Friday, October 04, 2002

Why do I get CRC errors when I unzip compressed archives? What is a CRC error?

Friday, October 04, 2002

These occur relatively infrequently, but most people have experienced such problems at one time or another. CRC is an acronym for cyclic redundancy check, a mathematical method used to calculate the validity of the data in a given archive.

CRC errors can transpire when files are resumed too many times during the download process and as a result lose a few bytes along the way. Consequentially they become corrupt and are ultimately useless. Some of the more advanced download managers have a kind of 'roll back' function to counter this problem, which re-copies the last few bytes of a file each time it is resumed. It's also possible to choose to what extent you would like to backtrack. This is useful because the amount of data which can become corrupt upon resuming a transfer is directly proportional to the speed of your connection.

Compressed archives, or any file type for that matter, can also become corrupt if they are downloaded too fast. If your computer is unable to write data to the hard drive as quickly as it is being downloaded, some of the data can be lost. What you must ensure is that your computer is sufficiently powerful to keep up with the demands of your modem. If not, you will have to employ your download manager to impose a speed limit on your transfers.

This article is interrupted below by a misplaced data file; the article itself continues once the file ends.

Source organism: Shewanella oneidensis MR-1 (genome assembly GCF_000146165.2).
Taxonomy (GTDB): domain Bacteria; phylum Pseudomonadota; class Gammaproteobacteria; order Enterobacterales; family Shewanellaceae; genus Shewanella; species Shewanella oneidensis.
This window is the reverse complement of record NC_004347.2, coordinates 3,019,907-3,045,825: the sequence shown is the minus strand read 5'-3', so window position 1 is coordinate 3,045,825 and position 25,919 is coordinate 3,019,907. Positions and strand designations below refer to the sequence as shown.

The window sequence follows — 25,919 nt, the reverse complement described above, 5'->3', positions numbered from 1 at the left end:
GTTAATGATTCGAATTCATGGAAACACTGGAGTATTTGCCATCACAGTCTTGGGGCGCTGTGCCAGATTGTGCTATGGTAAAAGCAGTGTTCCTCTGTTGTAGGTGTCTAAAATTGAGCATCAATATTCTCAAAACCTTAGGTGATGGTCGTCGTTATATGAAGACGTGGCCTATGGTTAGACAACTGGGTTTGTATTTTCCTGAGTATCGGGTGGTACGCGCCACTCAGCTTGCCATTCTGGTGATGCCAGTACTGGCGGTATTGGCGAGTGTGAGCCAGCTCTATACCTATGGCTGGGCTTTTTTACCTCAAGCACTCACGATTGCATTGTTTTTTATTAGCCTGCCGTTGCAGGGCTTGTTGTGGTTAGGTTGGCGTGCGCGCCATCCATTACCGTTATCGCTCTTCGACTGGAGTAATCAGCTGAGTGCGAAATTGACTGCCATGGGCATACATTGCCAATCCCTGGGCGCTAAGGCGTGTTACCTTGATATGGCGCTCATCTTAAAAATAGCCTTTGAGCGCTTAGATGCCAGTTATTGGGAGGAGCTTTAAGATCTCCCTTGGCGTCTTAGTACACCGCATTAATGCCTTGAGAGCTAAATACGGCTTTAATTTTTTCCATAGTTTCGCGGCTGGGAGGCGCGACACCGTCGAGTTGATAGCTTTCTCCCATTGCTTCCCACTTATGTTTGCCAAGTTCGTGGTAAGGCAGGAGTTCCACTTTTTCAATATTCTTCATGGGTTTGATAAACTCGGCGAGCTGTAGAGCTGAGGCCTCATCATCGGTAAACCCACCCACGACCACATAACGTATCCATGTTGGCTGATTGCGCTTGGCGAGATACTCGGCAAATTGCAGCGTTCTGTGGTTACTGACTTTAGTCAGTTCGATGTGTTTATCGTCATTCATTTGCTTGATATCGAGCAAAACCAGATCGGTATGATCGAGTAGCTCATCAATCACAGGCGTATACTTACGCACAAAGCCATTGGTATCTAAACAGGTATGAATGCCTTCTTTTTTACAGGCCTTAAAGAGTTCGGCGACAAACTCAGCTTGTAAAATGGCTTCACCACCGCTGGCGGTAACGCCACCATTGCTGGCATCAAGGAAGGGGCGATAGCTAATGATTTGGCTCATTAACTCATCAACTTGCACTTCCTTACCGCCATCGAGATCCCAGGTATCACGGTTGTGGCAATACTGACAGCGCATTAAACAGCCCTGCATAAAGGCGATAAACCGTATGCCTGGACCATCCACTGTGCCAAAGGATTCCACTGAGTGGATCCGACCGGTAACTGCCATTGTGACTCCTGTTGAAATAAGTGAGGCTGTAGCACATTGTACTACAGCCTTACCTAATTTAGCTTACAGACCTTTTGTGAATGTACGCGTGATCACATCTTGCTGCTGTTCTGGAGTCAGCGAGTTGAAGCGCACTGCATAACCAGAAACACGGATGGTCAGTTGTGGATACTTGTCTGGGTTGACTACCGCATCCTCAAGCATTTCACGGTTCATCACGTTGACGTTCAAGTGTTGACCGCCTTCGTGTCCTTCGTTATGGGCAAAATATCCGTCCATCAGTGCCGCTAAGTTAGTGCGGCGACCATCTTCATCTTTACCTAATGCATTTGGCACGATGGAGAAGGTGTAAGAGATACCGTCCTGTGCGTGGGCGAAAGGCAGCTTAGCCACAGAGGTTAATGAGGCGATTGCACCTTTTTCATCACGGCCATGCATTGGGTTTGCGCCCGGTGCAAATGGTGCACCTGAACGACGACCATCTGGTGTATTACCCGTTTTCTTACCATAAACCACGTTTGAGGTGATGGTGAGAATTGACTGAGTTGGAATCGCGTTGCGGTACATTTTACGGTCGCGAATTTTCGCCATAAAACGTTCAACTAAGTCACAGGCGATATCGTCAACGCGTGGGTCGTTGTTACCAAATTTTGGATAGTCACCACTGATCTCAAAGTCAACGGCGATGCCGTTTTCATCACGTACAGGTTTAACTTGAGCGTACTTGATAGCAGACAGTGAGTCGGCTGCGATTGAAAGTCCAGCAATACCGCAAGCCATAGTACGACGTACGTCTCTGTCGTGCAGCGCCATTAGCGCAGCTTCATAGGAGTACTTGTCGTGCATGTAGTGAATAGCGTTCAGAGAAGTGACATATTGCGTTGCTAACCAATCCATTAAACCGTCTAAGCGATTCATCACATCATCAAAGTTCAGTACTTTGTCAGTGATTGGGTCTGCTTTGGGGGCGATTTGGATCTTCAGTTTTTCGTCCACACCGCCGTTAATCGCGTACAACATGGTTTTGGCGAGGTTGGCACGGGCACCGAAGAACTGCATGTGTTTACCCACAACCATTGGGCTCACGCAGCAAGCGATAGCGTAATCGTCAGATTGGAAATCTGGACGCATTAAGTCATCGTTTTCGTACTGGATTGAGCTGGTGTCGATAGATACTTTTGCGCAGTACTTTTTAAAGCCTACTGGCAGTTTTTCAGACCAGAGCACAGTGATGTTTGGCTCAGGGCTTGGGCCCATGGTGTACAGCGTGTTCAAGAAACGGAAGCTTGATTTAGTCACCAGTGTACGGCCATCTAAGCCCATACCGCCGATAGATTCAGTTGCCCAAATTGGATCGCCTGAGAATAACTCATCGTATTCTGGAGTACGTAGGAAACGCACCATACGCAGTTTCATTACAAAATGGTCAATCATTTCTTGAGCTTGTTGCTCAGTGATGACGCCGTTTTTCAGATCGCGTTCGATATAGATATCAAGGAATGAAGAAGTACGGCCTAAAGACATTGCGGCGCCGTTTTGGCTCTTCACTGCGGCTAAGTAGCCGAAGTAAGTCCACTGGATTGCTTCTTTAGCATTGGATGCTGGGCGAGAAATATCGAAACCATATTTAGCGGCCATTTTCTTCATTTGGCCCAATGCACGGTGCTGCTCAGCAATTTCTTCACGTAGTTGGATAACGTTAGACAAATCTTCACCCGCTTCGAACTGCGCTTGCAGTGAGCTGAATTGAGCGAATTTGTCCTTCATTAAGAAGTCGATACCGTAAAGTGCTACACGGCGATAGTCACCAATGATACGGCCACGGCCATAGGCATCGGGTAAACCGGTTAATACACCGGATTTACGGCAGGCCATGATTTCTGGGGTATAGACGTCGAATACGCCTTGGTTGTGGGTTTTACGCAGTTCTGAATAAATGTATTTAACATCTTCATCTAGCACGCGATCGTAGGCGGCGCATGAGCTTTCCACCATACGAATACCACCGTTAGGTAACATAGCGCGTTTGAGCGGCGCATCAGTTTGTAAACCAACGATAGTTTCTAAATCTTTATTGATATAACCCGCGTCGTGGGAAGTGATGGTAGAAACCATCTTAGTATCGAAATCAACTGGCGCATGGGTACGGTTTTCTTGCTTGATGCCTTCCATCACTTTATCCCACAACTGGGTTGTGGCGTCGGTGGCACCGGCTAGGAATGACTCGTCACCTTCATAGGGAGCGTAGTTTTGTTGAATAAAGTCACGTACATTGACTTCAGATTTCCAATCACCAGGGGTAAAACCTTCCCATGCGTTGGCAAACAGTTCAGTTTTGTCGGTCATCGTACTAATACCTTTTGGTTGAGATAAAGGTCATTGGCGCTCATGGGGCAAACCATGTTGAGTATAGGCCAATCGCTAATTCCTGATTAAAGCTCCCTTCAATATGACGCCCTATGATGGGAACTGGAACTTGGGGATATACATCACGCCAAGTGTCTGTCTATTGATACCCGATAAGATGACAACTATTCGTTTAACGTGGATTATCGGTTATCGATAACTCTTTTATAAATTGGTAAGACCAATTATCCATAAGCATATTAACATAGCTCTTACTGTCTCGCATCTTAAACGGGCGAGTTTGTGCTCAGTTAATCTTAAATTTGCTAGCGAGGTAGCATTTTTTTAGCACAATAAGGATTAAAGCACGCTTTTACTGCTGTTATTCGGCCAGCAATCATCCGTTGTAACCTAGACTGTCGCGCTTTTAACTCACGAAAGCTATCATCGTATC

Several different methods can be used to repair damaged archives with varying degrees of success. To access Winace's archive repair function, browse along to 'archive' then 'repair archive' within the menus at the top of the interface. Similarly, Winrar's equivalent tool can be located under the 'commands' > 'repair archive' option. Don't be surprised, however, if they both fail dismally.

The developers of Winrar, in realizing how useless these tools are, have now created a new system used to repair damaged archives and have made it available in Winrar versions 3.0 and above. It uses 'rev' files (recovery volume) to maintain a record of how to repair a given archive if it should become corrupt. These work in much the same way as 'par' files (the topic of another blog entry) and in addition to providing the means to repair damaged archives, also allow you to rebuild missing segments of archives. Rev files can be created along with the archives they are designed to rebuild providing the relevant box is ticked beforehand. If a rev file is present when extracting the archives it will automatically be used by Winrar to repair and rebuild the archives on the fly.

Nevertheless, a less sophisticated yet dependable way of ensuring that your archives are error free, is to download them again and re-test them for CRC problems. If you experience recurring errors it would be wise to download the same files from a different location.


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